Georgetown, Guyana – (October 22, 2015) In a move that shows no regard for diplomacy, Venezuela’s Ambassador to Ottawa, Canada issued a warning letter to Guyana Goldfields Incorporated, Canadian mining company operating in Guyana, informing them, that its operations are “infringing on the territorial sovereignty of Venezuela”. Guyana Goldfields has a mining operation in the Cuyuni-Mazaruni Region.
This latest move by the Bolivarian Republic comes in spite of President’s Nicolas Maduro’s participation in a meeting with United Nations’ (UN) Secretary General, Ban Ki-moon, where he agreed to allow a team from the UN to visit that country to assess the issues surrounding the border claim. As the Parliament of Guyana reconvened today, President David Granger took the opportunity to inform members of the House, the diplomatic and civil societies and the wider Guyanese public of this latest action.
The President said that the Ottawa letter reflects the approach adopted by the late President Hugo Chávez Frias during his state visit to Guyana in February 2004 when he told the press that his administration would have no objection to everyday infrastructure works such as roads, water and electricity that directly enhance the lives of residents, major offshore oil exploration ventures, mineral exploration or the involvement of foreign governments were another matter.
“Venezuela’s claims are not only illegal; they are injurious to the economic development of Guyana. Venezuela, therefore, must desist from hindering our economic development in an obtrusive and obstructive manner that is tantamount to interference in our internal affairs. It must desist from threatening investors,” the President said.
He questioned whether Venezuelan leaders derive satisfaction from the prolongation of this controversy and said that unlike Venezuela, Guyana has always been respectful to the governments and people of neighbouring states.
He maintained that Guyana favours a juridical settlement through recourse to the International Court of Justice and said that, “Venezuela’s fear is that, once a juridical process could prove that its contention that the Arbitral Award of 1899 was a nullity is proven to be baseless, its fifty-year strategy of attrition, aimed at gaining territory from Guyana, stands in jeopardy of the prospect of collapse.”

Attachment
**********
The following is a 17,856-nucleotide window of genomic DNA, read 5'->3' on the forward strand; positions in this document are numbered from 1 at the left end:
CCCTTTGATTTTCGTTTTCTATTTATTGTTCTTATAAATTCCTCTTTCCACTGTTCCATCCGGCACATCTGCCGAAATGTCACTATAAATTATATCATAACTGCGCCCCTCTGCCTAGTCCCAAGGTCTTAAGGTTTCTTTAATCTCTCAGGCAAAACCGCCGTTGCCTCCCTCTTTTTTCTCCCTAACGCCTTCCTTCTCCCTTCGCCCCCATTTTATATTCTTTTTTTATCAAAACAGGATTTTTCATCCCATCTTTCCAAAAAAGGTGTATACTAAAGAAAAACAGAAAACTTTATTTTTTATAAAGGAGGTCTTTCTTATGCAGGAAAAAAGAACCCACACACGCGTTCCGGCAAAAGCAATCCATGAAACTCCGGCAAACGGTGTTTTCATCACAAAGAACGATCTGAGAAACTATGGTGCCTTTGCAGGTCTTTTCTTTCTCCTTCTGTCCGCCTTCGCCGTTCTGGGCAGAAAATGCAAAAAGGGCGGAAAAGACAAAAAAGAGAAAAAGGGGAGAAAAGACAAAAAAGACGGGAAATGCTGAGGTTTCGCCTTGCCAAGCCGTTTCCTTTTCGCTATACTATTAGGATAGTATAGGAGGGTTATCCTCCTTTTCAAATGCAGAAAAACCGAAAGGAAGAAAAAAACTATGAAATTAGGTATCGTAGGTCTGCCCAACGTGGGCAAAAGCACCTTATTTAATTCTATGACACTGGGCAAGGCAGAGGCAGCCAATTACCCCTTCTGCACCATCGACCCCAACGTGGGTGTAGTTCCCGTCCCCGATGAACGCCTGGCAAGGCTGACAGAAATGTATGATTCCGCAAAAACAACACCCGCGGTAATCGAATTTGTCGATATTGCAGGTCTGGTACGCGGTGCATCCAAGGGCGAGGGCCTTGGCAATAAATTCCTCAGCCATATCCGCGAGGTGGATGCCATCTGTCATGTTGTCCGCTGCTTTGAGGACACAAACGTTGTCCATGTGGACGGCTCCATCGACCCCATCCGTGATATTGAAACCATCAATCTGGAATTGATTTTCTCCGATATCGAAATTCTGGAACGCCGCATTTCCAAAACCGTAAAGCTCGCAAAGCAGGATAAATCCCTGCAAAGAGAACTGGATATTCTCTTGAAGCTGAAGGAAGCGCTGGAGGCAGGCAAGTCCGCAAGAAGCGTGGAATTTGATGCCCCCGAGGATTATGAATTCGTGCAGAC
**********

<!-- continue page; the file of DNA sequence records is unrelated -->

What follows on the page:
Guyana is currently awaiting the report of the UN Mission that visited both Guyana and Venezuela earlier this month and President Granger expressed his full confidence in the capacity of Secretary General to identify solutions that will validate the nature of the Arbitral Tribunal Award of 1899.
More recently, Guyana’s eastern neighbour has renewed its interest in the New River Triangle area. The President explained that there is an agreement as to what constitutes the territory of Guyana and that of Suriname. However, in the absence of a formal treaty, the Dutch country has sought to seize Guyana’s territory.
He said that while Guyana is willing to continue a bilateral discourse with the Government of Suriname on this matter, such discourse must be grounded on the principles of mutual respect and a repudiation of the use of force.
“Guyana has no doubt about the soundness of the bases on which it exercises sovereignty of its territory. It has no fear in having Suriname’s claim to its territory resolved by an adjudicatory process,” he said.
He said that Guyana has already made a large portion of its documents available to Suriname for its scrutiny and expressed the hope that the Suriname Government will do likewise by requesting the Netherlands Government to open the relevant Dutch Archives to facilitate research by both sides.
President David Granger being led into the Parliament Chamber by Prime Minister and Leader of the House, Moses Nagamootoo
“Suriname, if it is convinced that its claim can withstand legal scrutiny, should agree to take the matter before an internationally recognised adjudicatory body. Guyana is of the view that, if an agreement cannot be reached at the bilateral level, within a given time-frame, the matter should be taken to adjudication so that this controversy can be concluded,” the President said.
The President made it clear that Guyana will continue to work with both Venezuela and Suriname to make the region a more peaceful, prosperous place and to pursue cooperation arrangements, but not to the detriment of its territorial integrity and sovereignty.
He noted that Guyana has never and will never violate any international treaty to which it is a party but said that, “as far as Guyana is concerned, the border takes first place.”
Members of the House at the new session of 11th Parliament